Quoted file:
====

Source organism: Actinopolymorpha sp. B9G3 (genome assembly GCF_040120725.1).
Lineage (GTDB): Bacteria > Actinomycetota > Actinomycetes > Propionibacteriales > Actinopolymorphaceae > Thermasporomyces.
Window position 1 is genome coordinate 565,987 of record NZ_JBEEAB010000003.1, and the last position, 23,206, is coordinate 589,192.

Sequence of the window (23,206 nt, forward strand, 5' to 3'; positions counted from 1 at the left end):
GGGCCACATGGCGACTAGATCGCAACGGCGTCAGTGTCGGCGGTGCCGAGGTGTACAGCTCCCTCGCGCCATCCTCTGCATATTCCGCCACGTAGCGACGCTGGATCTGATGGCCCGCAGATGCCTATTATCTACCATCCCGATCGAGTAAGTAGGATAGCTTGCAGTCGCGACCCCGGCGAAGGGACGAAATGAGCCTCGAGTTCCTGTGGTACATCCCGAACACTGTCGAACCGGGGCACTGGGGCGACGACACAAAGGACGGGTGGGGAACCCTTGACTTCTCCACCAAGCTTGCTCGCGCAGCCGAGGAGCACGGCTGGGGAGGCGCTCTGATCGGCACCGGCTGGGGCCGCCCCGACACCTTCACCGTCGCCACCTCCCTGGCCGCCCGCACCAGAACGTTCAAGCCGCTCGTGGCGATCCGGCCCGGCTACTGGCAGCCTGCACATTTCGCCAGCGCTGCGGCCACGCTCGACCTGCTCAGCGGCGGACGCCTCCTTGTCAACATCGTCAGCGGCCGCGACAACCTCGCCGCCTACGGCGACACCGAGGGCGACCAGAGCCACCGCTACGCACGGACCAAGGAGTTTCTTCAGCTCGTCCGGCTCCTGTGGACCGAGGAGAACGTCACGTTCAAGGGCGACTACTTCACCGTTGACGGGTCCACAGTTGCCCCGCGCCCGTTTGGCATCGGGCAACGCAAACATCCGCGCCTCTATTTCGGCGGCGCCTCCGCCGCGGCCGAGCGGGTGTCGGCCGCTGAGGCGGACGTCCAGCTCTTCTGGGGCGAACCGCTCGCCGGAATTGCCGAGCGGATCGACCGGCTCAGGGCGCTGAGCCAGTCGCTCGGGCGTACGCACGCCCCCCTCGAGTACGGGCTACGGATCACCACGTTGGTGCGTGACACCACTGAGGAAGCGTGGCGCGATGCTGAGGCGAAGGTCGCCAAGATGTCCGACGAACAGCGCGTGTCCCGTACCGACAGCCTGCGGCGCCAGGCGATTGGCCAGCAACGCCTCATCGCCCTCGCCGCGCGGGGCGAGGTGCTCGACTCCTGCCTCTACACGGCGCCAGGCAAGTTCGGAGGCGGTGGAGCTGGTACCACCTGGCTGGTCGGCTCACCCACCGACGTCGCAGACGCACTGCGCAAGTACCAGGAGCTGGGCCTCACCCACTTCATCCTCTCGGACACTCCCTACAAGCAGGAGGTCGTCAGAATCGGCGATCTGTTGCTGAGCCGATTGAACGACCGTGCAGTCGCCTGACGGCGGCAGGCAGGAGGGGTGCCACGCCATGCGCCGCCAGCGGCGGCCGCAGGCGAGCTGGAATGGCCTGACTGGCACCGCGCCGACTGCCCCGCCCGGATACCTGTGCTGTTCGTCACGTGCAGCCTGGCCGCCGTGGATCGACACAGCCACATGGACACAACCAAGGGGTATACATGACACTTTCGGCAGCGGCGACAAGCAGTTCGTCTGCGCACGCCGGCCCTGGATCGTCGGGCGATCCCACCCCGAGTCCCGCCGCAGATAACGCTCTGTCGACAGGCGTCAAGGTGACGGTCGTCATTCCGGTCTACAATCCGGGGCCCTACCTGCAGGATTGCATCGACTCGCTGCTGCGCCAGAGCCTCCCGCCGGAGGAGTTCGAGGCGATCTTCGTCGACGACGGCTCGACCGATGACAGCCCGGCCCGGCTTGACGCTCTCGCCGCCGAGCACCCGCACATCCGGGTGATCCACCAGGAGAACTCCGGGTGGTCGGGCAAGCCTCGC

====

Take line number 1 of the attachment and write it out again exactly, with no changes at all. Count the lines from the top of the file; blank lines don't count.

Source organism: Actinopolymorpha sp. B9G3 (genome assembly GCF_040120725.1).